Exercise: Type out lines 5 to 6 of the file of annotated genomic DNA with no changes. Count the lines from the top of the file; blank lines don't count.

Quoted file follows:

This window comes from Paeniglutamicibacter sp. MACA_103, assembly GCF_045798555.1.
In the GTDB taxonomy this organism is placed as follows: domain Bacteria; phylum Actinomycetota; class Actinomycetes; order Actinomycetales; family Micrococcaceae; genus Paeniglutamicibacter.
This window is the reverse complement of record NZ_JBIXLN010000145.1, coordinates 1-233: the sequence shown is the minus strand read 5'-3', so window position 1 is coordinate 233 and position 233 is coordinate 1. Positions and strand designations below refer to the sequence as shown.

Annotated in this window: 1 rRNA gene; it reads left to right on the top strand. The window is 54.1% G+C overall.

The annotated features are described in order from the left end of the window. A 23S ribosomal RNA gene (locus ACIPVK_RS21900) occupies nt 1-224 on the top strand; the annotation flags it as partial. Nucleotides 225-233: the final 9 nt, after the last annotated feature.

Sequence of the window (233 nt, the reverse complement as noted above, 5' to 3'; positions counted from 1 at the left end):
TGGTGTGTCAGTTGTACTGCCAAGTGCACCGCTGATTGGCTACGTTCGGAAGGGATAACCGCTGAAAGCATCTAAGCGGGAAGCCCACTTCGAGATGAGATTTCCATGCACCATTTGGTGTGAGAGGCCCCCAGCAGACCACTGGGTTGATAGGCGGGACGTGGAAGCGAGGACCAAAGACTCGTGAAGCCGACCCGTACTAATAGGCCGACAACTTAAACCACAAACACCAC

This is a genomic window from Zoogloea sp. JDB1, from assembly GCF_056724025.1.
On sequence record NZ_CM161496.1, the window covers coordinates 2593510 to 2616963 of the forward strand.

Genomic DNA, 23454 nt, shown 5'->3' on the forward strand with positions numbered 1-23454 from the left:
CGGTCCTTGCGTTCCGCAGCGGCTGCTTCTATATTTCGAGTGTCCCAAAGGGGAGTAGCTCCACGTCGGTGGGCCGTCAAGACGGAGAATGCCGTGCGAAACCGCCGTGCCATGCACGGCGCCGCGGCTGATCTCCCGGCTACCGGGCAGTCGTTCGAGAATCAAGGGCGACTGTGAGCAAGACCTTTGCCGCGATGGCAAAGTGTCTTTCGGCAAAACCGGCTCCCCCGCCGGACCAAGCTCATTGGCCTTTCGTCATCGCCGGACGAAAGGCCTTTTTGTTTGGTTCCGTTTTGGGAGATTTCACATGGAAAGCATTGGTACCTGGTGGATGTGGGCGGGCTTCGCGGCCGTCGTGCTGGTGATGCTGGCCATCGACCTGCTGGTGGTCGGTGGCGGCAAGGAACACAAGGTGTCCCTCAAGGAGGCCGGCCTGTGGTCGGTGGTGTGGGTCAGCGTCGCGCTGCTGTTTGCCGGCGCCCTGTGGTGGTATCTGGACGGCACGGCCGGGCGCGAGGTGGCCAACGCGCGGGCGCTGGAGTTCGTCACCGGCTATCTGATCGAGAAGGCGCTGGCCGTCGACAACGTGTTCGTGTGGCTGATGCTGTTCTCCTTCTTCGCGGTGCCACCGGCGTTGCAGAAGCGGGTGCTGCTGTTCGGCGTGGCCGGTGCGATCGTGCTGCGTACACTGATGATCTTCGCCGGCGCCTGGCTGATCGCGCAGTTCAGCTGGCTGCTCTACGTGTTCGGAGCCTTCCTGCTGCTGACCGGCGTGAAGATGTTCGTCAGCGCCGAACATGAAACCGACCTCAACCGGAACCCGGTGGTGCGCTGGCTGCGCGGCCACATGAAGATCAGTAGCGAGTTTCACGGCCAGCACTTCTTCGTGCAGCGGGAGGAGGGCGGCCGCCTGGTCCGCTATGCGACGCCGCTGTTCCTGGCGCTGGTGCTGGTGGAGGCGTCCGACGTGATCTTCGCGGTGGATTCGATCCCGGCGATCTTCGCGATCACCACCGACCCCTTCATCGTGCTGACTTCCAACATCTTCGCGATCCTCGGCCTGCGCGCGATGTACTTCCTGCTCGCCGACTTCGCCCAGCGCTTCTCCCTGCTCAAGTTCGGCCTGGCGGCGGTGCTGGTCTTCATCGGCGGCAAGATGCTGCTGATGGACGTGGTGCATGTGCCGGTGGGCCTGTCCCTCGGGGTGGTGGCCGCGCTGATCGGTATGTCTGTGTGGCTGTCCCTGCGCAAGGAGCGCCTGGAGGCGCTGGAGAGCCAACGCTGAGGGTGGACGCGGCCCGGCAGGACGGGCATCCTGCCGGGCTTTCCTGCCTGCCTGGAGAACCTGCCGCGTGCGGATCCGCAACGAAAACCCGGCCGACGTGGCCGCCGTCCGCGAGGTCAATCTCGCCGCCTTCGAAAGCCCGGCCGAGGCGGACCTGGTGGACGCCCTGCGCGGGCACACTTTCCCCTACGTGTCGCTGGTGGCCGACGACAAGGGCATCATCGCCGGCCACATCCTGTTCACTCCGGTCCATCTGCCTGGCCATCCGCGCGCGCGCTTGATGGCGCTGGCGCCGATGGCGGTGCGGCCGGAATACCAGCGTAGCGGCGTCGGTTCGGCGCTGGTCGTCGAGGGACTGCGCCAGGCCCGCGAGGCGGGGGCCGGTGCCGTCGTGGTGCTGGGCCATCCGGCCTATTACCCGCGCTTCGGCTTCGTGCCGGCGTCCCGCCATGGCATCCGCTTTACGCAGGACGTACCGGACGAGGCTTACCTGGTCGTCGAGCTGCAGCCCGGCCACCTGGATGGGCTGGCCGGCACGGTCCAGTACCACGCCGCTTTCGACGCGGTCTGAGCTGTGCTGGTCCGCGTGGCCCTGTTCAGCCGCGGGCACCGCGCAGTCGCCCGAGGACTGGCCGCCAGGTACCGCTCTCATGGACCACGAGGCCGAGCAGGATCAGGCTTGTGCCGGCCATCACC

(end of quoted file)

The annotated features are described in order from the left end of the window. A 23S ribosomal RNA gene (locus ACIPVK_RS21900) occupies nt 1-224 on the top strand; the annotation flags it as partial. Nucleotides 225-233: the final 9 nt, after the last annotated feature.

Sequence of the window (233 nt, the reverse complement as noted above, 5' to 3'; positions counted from 1 at the left end):